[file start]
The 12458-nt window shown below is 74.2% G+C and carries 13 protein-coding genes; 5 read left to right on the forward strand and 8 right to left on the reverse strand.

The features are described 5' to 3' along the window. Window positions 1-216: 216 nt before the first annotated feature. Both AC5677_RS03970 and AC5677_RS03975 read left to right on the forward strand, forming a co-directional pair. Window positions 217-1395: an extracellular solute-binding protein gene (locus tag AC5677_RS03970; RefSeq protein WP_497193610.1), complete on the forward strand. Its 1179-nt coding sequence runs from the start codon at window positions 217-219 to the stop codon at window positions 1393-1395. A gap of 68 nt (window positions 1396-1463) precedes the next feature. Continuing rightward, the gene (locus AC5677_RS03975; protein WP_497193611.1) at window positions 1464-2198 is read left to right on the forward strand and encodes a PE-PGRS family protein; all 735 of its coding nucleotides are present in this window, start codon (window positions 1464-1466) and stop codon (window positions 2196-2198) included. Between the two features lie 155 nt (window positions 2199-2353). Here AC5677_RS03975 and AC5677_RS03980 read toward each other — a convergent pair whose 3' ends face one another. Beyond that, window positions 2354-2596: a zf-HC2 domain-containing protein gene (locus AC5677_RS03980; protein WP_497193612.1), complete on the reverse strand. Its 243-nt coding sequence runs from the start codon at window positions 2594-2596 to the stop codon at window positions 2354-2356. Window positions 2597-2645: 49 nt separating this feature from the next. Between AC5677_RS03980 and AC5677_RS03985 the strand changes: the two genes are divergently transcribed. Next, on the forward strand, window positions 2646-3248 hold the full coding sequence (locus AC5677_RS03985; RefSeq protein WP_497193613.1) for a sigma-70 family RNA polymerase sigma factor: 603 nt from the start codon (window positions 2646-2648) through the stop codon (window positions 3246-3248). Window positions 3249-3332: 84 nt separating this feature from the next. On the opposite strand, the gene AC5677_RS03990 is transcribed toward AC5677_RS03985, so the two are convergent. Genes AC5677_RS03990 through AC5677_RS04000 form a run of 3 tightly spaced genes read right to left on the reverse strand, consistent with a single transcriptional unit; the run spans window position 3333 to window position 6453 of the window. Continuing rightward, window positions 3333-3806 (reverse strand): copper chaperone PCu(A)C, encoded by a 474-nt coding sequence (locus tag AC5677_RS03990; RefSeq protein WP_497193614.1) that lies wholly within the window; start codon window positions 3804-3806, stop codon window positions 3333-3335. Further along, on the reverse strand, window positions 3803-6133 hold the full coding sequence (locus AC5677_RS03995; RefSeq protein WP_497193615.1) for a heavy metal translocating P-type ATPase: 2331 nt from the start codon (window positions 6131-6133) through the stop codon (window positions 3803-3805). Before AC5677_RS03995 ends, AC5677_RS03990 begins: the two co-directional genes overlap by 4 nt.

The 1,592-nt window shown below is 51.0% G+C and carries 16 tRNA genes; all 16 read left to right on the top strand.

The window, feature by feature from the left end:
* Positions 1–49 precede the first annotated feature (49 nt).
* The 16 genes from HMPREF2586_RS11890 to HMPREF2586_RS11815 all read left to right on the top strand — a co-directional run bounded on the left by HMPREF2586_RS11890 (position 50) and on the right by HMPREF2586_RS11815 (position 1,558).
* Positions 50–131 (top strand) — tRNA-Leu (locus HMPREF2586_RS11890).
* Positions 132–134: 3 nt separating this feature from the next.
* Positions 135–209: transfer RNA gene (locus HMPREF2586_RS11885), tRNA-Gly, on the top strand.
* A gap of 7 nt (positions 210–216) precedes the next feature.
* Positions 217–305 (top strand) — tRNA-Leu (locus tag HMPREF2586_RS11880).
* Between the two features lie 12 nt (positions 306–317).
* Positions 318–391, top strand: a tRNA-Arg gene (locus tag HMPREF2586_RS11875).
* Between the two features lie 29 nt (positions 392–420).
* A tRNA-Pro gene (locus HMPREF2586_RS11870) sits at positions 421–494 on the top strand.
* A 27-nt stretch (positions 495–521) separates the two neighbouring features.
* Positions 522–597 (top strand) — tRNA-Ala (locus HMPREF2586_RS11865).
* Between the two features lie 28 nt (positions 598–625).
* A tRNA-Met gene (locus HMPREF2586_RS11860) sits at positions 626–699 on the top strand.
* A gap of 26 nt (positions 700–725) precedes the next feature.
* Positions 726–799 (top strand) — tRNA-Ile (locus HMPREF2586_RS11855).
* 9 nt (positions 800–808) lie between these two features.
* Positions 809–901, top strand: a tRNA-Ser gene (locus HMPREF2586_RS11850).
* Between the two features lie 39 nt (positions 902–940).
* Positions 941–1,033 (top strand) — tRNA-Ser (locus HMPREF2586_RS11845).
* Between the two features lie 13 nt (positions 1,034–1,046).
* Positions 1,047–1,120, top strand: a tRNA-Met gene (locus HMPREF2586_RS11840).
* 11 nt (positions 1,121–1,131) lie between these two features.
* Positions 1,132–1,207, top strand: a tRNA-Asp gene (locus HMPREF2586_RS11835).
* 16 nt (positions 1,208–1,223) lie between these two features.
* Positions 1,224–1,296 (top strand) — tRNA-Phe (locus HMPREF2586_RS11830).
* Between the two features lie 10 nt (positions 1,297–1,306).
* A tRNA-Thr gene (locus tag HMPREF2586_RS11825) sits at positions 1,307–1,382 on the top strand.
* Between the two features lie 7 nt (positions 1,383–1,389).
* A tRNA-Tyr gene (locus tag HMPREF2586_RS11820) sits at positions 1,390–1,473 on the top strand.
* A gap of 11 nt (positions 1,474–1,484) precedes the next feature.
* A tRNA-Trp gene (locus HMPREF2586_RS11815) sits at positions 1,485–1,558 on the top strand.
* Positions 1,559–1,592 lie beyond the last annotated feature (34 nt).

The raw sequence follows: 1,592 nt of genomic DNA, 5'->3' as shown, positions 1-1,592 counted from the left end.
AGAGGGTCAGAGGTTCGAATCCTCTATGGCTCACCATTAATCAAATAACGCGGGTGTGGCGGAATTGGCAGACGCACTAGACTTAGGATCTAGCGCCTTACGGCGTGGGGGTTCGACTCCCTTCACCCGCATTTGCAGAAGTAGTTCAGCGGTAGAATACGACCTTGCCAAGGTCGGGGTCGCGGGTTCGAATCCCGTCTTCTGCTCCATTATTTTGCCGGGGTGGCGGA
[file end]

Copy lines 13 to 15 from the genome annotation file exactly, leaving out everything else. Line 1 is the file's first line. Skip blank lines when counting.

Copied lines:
* Positions 318–391, top strand: a tRNA-Arg gene (locus tag HMPREF2586_RS11875).
* Between the two features lie 29 nt (positions 392–420).
* A tRNA-Pro gene (locus HMPREF2586_RS11870) sits at positions 421–494 on the top strand.